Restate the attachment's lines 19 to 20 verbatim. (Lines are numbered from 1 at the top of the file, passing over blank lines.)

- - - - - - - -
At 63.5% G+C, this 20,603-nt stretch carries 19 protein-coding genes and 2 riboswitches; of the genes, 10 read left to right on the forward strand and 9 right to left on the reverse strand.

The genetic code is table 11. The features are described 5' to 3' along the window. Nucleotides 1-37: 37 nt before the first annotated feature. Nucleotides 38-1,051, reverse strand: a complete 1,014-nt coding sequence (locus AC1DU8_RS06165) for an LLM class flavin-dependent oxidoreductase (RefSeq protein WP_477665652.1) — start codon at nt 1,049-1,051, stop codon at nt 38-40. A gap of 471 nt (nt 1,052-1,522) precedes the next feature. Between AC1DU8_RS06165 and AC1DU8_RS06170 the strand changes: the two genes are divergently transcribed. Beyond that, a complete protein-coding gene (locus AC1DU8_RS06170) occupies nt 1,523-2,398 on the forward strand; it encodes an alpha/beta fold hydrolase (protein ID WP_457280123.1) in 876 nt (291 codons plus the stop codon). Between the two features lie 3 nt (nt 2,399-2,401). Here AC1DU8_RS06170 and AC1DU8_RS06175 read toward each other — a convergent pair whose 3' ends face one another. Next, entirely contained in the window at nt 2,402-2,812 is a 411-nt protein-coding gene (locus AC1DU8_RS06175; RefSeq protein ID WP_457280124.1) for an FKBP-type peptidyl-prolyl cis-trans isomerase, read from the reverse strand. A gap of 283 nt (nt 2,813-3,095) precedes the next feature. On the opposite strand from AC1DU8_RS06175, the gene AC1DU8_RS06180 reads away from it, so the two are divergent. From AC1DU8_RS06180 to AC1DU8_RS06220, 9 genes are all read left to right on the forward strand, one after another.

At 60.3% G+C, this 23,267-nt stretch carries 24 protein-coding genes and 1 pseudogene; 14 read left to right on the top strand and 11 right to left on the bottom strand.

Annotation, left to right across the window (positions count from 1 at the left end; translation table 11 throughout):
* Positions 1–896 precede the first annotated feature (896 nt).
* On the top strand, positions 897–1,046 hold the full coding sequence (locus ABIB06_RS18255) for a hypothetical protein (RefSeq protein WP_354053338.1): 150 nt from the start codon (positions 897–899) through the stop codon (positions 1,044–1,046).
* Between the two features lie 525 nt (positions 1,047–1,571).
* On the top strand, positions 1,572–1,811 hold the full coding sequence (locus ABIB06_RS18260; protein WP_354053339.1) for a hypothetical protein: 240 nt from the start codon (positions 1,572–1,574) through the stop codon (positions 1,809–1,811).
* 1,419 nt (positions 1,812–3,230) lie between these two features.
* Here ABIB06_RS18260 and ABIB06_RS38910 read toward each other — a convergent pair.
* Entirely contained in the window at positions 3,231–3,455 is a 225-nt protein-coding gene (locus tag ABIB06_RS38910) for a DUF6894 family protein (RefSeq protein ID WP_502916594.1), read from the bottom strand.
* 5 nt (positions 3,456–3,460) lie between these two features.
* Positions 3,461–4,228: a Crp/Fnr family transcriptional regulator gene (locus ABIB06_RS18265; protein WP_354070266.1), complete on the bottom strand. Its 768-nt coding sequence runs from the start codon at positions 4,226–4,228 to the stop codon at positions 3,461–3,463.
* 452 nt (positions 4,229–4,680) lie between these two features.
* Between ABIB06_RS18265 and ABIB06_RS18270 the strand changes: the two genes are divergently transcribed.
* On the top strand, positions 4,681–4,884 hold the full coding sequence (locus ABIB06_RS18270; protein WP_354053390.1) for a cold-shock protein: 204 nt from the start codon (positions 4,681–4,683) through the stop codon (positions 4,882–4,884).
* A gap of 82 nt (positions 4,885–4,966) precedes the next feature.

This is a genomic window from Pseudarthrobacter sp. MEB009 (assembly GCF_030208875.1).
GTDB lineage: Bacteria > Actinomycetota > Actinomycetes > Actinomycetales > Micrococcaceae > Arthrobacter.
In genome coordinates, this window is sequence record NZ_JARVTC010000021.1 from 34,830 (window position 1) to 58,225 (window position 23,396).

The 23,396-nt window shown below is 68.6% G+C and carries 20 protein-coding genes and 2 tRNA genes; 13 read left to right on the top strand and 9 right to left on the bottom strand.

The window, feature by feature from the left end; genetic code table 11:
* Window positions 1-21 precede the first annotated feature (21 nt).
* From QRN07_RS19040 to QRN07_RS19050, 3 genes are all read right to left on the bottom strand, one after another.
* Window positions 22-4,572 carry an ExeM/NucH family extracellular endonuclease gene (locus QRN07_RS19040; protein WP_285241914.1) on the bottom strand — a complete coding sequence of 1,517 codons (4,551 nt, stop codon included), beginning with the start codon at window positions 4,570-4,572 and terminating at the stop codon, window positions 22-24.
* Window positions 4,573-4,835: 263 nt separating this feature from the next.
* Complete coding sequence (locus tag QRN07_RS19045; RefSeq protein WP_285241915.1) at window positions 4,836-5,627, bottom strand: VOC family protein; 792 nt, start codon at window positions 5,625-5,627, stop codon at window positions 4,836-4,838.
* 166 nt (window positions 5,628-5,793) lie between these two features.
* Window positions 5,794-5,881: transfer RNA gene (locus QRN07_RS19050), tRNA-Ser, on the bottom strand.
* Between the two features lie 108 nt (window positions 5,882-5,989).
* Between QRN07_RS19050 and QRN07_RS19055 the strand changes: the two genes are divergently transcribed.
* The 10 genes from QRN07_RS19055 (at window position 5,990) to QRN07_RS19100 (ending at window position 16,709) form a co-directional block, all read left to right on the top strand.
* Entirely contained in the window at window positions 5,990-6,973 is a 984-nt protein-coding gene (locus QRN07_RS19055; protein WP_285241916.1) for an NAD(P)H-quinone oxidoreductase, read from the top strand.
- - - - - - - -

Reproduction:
GTDB lineage: Bacteria > Actinomycetota > Actinomycetes > Actinomycetales > Micrococcaceae > Arthrobacter.
In genome coordinates, this window is sequence record NZ_JARVTC010000021.1 from 34,830 (window position 1) to 58,225 (window position 23,396).